On the second day of the trial, May 1, 1968, appellant moved in chambers for a mistrial because of newspaper coverage of the trial published that day and the previous day. In support of the motion, articles were introduced from the Birmingham News, the Birmingham Post Herald, the Alabama Journal, the Selma Times, and the Montgomery Advertiser. Complaining that the jury had not been charged to avoid reading publicity about the trial, appellant insisted that an inundation of publicity had made a fair trial impossible. The motion was denied.


At the end of the second day, the trial court instructed the jurors that they were not to read any articles or listen to any broadcasts concerning the trial.6 After the jury had left for the day, appellant pointed out to the court that several of the jurors had sat with newspapers folded under their seats, whereupon the following colloquy took place:


'MR. GARRETT: If your Honor please, I have noticed that some of the jurors have newspapers folded under their seats and we object to it * * * THE COURT: It is all right as far as I am concerned I did not instruct the jurors not to read papers. I don't care whether they were under the seat, sitting on them or under the chair or what. That is in the record. MR. GARRETT: All right. I want to have it in the record.'


On the day of sentencing, May 14, 1968, appellant filed a motion for judgment of acquittal notwithstanding the verdict or in the alternative for a new trial. One of the grounds of the motion was that trial publicity had deprived appellant of a fair trial. Attached to the motion was another series of newspaper articles. The motion was denied.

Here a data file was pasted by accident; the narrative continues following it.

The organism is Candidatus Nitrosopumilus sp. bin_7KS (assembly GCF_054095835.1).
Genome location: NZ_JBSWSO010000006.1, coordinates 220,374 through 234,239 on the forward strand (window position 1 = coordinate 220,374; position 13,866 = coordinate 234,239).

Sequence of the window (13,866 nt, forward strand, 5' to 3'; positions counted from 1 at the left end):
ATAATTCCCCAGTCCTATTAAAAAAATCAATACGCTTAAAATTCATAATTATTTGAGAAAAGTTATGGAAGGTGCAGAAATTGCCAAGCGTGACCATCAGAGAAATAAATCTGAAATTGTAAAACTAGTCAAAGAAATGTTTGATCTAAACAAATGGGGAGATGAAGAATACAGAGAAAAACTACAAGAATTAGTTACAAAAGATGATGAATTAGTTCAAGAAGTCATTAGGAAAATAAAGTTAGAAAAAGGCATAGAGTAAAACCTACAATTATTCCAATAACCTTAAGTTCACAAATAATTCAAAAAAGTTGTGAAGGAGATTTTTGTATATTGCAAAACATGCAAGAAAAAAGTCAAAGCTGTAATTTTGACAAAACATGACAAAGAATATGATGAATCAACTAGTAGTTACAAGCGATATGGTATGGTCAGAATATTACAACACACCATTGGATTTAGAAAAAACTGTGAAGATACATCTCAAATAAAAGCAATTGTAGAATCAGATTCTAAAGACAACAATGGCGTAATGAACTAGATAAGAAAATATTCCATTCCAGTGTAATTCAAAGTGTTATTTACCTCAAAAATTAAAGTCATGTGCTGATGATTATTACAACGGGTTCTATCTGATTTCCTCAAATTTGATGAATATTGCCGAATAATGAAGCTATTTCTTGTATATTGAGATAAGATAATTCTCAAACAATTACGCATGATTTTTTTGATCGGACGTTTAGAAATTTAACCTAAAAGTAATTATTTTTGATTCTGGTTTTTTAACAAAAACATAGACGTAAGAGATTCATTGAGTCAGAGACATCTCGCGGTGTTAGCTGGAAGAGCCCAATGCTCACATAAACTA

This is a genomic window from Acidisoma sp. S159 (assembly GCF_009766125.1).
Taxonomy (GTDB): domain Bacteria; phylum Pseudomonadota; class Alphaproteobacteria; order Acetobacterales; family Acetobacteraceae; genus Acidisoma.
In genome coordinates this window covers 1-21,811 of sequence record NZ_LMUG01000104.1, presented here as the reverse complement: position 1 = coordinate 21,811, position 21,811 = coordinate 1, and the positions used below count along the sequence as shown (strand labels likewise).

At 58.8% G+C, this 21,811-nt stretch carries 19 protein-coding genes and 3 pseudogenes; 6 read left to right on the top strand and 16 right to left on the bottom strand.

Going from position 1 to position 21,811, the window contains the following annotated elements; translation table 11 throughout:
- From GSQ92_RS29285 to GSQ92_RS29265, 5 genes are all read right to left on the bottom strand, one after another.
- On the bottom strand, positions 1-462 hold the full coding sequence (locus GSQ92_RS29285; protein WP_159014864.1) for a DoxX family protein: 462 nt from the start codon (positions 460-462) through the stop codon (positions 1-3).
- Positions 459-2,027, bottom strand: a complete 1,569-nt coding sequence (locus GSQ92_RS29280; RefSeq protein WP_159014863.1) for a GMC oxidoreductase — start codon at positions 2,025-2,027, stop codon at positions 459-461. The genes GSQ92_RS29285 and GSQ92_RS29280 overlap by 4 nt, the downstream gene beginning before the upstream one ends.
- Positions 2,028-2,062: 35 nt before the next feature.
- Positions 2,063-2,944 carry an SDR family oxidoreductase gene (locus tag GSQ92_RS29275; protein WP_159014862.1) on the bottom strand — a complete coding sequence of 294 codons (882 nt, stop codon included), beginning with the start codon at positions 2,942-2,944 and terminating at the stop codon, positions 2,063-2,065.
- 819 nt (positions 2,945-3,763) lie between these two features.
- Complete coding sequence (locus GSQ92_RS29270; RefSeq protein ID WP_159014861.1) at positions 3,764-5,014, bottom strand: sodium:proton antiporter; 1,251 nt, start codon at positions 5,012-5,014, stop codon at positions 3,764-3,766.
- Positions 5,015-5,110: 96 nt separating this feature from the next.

Appellant contends that the trial court erred when it refused his request to continue the trial.7


'Due process requires that the accused receive a trial by an impartial jury free from outside influences.' Sheppard v. Maxwell, 384 U.S. 333, 362, 86 S.Ct. 1507, 1522, 16 L.Ed.2d 600 (1966).8 Stated differently, 'the right to jury trial guarantees to the criminally accused a fair trial by a panel of impartial, 'indifferent' jurors. The failure to accord an accused a fair trial violates even the minimal standards of due process.' Irvin v. Dowd, 366 U.S. 717, 722, 81 S.Ct. 1639, 1642, 6 L.Ed.2d 751 (1961).


This does not mean that criminal cases must 'be submitted to automated jurors existing in complete sterility.' Welch v. United States, 371 F.2d 287, 291 (10 Cir. 1966), cert. den. 385 U.S. 957, 87 S.Ct. 395, 17 L.Ed.2d 303.


'It is not required, however, that the jurors be totally ignorant of the facts and issues involved. In these days of swift, widespread and diverse methods of communication, an important case can be expected to arouse the interest of the public in the vicinity, and scarcely any of the best qualified to serve as jurors will not have formed some impression as to the merits of the case. This is particularly true in criminal cases. To hold that the mere existence of any preconceived notion as to the guilt or innocence of an accused, without more, is sufficient to rebut the presumption of a prospective juror's impartiality would be to establish an impossible standard. It is sufficient if the juror can lay aside his impression or opinion and render a verdict based on the evidence presented in court.' Irvin v. Dowd, supra, 366 U.S. at 722-723, 81 S.Ct. at 1642.